While gender equality is the goal in many workplaces, some of these industries are less accessible to women due to traditional inertia. The shipping sector is one good example, which seeks to increase the presence of women at its ports and on its vessels to adapt to modern times.
The IMO (International Maritime Organization) along with other European associations, such as the ETF (European Transport Workers Federation) and the ECSA (European Community Shipowners´Associations) are working towards identifying the reasons behind the low rate of women working in the sector and finding a solution to the same.
And the figures are grim, with women only representing 2% of workers in the shipping sector in Europe. This figure is inconceivable at a time when gender equality is a fundamental goal for the European Union.
The role of women in a male-dominated sector
The ETF and the ECSA recently held a workshop to promote the presence of women in the shipping and port industries. The focus of the meeting was the debate on issues such as shipping training and curriculum development, as well as the recruitment and retention of women in the sector. Best practices implemented in other sectors were also examined.
According to Martin Dorsman, Secretary General of the ECSA, “if we want strong, prosperous and socially sustainable maritime clusters in Europe, gender diversity should be a leading principle as a means to attract and retain new talent in the shipping industry”, adding that “the examples of women in leadership roles can help spread the message that women have their own place in a sector traditionally dominated by men.”
More cutting-edge solutions were mentioned by other participants, such as Tonka Cupic, a representative from the ETF, who indicated the need “to improve working conditions for everyone” in order to attract women to the sector. She also stressed work-life balance as well as the prevention of harassment as key factors to enable women to develop a career in the shipping sector.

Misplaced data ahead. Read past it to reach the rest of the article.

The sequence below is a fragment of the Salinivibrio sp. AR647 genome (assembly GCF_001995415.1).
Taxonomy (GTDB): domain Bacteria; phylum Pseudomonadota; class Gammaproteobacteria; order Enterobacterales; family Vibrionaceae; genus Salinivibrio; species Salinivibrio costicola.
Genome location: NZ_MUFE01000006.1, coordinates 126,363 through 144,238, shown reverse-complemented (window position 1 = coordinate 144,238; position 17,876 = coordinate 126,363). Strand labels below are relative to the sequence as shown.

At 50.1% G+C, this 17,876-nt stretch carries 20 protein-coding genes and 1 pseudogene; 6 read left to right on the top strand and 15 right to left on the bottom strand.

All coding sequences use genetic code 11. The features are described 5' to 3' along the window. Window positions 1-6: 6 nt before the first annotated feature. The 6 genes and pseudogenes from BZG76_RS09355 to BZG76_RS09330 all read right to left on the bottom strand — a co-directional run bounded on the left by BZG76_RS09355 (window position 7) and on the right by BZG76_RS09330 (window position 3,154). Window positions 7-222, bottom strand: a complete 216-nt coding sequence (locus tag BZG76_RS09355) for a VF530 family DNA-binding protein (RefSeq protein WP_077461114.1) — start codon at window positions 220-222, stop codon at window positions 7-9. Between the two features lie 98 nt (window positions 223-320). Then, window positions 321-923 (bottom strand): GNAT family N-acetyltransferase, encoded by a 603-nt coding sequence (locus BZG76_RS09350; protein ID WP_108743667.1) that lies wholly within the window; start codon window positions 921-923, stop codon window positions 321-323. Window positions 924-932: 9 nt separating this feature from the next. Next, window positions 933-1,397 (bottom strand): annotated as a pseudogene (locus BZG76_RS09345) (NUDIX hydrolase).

Supporting women in developing countries
The IMO is not limiting its pursuit of equality to the shipping powers around the world and also aims to promote gender equality in developing countries. Its “Women in the Maritime Sector” programme seeks to ensure that women can move high up the ranks in the shipping sector, through the provision of courses and training programmes.
The last event was focused on female civil servants from the shipping and port authorities and took place last June in Le Havre, France. 23 officials from French-speaking African countries gathered to further their knowledge of port management and operational efficiency, with the purpose of applying this knowledge in their respective countries of origin. They took part in talks on management, security, logistics, marketing, tariffs, facilitation of shipping traffic and boat-port connections.
This event formed part of the IMO’s ongoing efforts to support the UN’s Objective 5 for Sustainable Development to achieve gender equality and the empowerment of women.
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